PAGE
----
In the last post, I ended with the story of Isabella and Corrado but that’s not the end of my stories of Verona.
Continuing on our exploration of Verona, we came across a lovely square with Fra Costera – a monk standing on a pedestal above the arch with a stone ball in hand. The legend says that this ball will drop if an honest person passes by under the statue. It has of course not fallen down so far ever, for who is really honest in this world?
At the center of the square, Dante stands looking at everyone. Verona was the place where Dante seeked refuge when he was exiled from Florence. Probably as a gratitude, he dedicated the Paradise part of his masterpiece – Divine Comedy – to Verona, more specifically to the Cangrande – the library of Verona which is on the left hand side in the picture below.
At some places we saw the symbol of city – a dog with a ladder. And almost everywhere we could see the colors of the city – red and white. See the cathedral below with the red and white stones to get an idea.
We came across Emilio Salgari at the bibliothek, who was the creator of Sandokan – the 19th century fictional pirate
We passed by the Church of St. Thomas where Mozart played a concert while still a child, Porta Leoni, the church of St. Fermo and St. Rustico, a street going into the Veronetta – small Verona. On the hills, we could see the Medieval Military buildings.
Our tour ended at the oldest bridge of Verona – the Ponte Pietra. You can see the different colored stones there – the white ones are from the original bridge and had fallen into the river when the German army blew the bridge during the second world war. The locals pulled out those stones painstakingly from the river and rebuilt the bridge over a period of 10 years piece by piece.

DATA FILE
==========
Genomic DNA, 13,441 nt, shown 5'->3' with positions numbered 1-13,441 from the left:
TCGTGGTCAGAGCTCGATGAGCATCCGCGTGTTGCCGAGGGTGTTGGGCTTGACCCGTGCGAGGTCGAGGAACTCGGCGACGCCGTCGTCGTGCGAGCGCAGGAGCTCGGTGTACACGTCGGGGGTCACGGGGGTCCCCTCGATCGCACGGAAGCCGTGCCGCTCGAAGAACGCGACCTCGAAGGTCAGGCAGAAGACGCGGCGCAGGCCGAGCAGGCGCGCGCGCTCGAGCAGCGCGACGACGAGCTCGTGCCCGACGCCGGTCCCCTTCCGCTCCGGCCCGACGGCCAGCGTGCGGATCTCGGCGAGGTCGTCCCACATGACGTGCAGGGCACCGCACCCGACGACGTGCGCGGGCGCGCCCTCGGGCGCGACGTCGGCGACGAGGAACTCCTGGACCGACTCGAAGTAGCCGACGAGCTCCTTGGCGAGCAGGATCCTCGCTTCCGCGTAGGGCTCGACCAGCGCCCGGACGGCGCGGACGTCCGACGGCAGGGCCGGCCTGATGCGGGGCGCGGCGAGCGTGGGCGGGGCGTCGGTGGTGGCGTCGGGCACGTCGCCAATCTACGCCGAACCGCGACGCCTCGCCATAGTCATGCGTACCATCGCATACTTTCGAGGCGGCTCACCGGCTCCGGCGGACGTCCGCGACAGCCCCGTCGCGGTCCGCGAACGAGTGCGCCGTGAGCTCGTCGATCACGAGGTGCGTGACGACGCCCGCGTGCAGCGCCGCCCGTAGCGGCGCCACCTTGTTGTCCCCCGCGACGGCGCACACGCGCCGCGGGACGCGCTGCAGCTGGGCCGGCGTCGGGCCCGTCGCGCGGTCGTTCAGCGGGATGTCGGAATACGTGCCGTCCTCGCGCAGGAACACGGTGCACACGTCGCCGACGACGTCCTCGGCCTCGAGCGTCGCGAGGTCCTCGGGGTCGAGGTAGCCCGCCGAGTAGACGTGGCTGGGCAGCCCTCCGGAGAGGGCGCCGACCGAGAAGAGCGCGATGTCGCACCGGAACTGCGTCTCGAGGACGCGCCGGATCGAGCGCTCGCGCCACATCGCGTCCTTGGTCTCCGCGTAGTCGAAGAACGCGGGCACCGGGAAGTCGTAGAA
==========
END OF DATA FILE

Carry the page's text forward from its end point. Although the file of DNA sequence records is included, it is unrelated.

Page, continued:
Then our guide sat down to answer our queries and give suggestions on what we could do next depending upon our interests. We thanked her with tips and took our leave.
Since we had only about 2 hours left to return to our bus, we decided to do the touristy task of visiting Juliet. I wanted to see the Cathedral first so three of us took a different route than the other three co-passengers from the bus. The Cathedral was nice – not as magnificent as in Florence or Milan but serene. A service was ongoing inside as it was a Sunday, which felt so lovely.
Then we found our way towards Juliet. I couldn’t catch her alone for even one moment. So here she is with someone who also, probably like me, felt inappropriate to grab Juliet’s breast which is supposedly the thing one should do here. I wonder who came up with that stupid idea in the first place. A side note – the same statue of Juliet – albeit not golden – stands in Munich too!
Then we went to grab something to eat before heading back to the bus and call it a day.
It was a long journey back home but the beautiful sunny day in Verona somehow kept the heart warm when I had to step out into the freezing cold night to get to home…